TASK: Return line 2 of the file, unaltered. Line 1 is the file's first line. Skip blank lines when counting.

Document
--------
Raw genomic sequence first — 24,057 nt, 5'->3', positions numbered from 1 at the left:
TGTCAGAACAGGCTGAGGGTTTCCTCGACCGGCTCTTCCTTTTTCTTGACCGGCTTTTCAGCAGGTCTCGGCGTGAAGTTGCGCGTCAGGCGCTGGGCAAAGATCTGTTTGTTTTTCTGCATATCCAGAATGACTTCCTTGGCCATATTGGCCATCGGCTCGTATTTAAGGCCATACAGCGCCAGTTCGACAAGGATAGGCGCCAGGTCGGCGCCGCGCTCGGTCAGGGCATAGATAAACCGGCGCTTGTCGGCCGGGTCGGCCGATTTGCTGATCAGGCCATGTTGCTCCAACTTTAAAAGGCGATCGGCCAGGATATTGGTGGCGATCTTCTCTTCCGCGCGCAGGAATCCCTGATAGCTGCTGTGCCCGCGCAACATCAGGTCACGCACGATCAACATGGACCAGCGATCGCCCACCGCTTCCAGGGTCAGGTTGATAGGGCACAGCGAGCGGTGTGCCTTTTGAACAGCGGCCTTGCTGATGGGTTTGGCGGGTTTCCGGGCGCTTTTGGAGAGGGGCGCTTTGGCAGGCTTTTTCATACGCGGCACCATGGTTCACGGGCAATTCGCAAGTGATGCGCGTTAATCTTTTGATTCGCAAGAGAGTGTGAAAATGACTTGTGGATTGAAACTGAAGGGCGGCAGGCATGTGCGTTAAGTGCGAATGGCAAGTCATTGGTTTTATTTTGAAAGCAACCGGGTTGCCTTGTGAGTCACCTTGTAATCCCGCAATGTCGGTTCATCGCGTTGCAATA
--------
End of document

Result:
TGTCAGAACAGGCTGAGGGTTTCCTCGACCGGCTCTTCCTTTTTCTTGACCGGCTTTTCAGCAGGTCTCGGCGTGAAGTTGCGCGTCAGGCGCTGGGCAAAGATCTGTTTGTTTTTCTGCATATCCAGAATGACTTCCTTGGCCATATTGGCCATCGGCTCGTATTTAAGGCCATACAGCGCCAGTTCGACAAGGATAGGCGCCAGGTCGGCGCCGCGCTCGGTCAGGGCATAGATAAACCGGCGCTTGTCGGCCGGGTCGGCCGATTTGCTGATCAGGCCATGTTGCTCCAACTTTAAAAGGCGATCGGCCAGGATATTGGTGGCGATCTTCTCTTCCGCGCGCAGGAATCCCTGATAGCTGCTGTGCCCGCGCAACATCAGGTCACGCACGATCAACATGGACCAGCGATCGCCCACCGCTTCCAGGGTCAGGTTGATAGGGCACAGCGAGCGGTGTGCCTTTTGAACAGCGGCCTTGCTGATGGGTTTGGCGGGTTTCCGGGCGCTTTTGGAGAGGGGCGCTTTGGCAGGCTTTTTCATACGCGGCACCATGGTTCACGGGCAATTCGCAAGTGATGCGCGTTAATCTTTTGATTCGCAAGAGAGTGTGAAAATGACTTGTGGATTGAAACTGAAGGGCGGCAGGCATGTGCGTTAAGTGCGAATGGCAAGTCATTGGTTTTATTTTGAAAGCAACCGGGTTGCCTTGTGAGTCACCTTGTAATCCCGCAATGTCGGTTCATCGCGTTGCAATA